Then did the little Maid reply, "Seven boys and girls are we; Two of us in the church-yard lie, Beneath the church-yard tree."
"You run about, my little Maid, Your limbs they are alive; If two are in the church-yard laid, Then ye are only five."
In these stanzas, the little girl is resolute. She repeats her words, telling the speaker that "two of us in the church-yard lie," and yet that they are "seven boys and girls." The girl has no doubts about her number of siblings.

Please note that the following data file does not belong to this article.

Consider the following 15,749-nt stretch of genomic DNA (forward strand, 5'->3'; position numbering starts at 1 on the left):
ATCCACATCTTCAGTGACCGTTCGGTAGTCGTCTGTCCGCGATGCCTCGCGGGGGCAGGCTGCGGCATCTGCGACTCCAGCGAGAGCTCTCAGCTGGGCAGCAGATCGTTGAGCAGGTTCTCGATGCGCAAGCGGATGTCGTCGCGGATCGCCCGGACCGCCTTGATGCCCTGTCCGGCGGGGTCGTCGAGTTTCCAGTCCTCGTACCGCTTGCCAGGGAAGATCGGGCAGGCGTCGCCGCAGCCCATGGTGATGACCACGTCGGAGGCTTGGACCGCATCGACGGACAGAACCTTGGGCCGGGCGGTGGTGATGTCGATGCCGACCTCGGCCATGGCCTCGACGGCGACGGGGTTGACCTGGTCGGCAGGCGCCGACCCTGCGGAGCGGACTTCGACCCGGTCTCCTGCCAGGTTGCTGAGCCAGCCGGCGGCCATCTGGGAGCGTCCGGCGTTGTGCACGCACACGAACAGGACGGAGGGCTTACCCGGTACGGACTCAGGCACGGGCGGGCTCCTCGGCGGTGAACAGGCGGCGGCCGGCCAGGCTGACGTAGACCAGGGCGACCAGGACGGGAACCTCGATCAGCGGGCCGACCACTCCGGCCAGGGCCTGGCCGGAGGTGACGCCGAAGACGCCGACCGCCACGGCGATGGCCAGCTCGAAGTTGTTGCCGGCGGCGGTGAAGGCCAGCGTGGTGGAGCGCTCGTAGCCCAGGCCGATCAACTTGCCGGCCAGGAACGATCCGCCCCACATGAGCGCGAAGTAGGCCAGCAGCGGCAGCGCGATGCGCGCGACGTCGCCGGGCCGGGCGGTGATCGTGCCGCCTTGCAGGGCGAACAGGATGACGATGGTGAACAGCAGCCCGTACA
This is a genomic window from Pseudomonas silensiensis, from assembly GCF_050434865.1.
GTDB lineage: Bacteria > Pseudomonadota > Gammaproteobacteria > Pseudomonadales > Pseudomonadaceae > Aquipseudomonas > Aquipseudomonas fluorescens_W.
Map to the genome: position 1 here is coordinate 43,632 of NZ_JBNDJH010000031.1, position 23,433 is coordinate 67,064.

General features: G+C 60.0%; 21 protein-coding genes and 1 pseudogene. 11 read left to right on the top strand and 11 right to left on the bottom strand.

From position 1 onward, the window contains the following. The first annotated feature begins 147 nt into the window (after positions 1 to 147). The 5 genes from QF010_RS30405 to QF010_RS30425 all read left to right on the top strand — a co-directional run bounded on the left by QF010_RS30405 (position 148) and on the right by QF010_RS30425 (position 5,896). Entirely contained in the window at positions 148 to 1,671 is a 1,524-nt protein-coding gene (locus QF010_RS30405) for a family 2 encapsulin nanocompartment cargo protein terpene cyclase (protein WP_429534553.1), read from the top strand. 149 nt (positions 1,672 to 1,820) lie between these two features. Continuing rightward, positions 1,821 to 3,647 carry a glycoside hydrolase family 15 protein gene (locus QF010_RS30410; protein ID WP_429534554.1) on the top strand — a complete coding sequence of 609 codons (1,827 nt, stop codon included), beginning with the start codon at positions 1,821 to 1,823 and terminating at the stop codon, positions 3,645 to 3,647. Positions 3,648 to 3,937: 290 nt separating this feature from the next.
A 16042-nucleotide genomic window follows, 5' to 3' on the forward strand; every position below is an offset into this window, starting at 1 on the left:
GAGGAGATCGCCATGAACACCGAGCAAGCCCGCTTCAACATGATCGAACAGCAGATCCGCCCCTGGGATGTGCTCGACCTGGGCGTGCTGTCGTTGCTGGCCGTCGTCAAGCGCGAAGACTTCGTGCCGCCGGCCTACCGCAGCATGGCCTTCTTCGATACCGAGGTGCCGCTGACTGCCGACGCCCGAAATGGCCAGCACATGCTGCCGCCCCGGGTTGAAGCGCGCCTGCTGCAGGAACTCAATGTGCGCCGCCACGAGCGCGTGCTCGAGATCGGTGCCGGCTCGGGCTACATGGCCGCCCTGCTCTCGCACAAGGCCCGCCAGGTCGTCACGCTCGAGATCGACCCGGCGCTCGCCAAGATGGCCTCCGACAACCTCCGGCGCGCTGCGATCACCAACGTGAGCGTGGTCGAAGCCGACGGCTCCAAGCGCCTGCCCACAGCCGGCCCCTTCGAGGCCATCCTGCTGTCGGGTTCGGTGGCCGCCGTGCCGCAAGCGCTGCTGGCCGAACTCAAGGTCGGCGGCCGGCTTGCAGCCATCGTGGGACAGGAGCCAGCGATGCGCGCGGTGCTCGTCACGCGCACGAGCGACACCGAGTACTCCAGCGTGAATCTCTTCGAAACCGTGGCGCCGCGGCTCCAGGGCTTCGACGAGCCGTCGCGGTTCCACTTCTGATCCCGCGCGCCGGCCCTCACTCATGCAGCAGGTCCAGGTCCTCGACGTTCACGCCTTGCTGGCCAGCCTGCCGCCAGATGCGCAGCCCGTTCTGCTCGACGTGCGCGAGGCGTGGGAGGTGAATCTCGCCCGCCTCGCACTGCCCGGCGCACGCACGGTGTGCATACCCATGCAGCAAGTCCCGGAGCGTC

As for the speaker of the poem—boy, does he have doubts. He argues with the cottage girl, saying that "if two are in the church-year laid"—i.e., if two are dead as doornails—that they are only "five" total (and not seven).
He's a little cruel in making his argument. He points out to the little girl that she can "run about," that her "limbs they are alive." This is in contrast to those siblings who are six feet underground.
This argument is really the crux of the poem: for the child, her siblings remain her siblings even after death.
For the speaker, once you are dead, you are no longer family. Hence the different math in the poem: she counts seven; he counts five.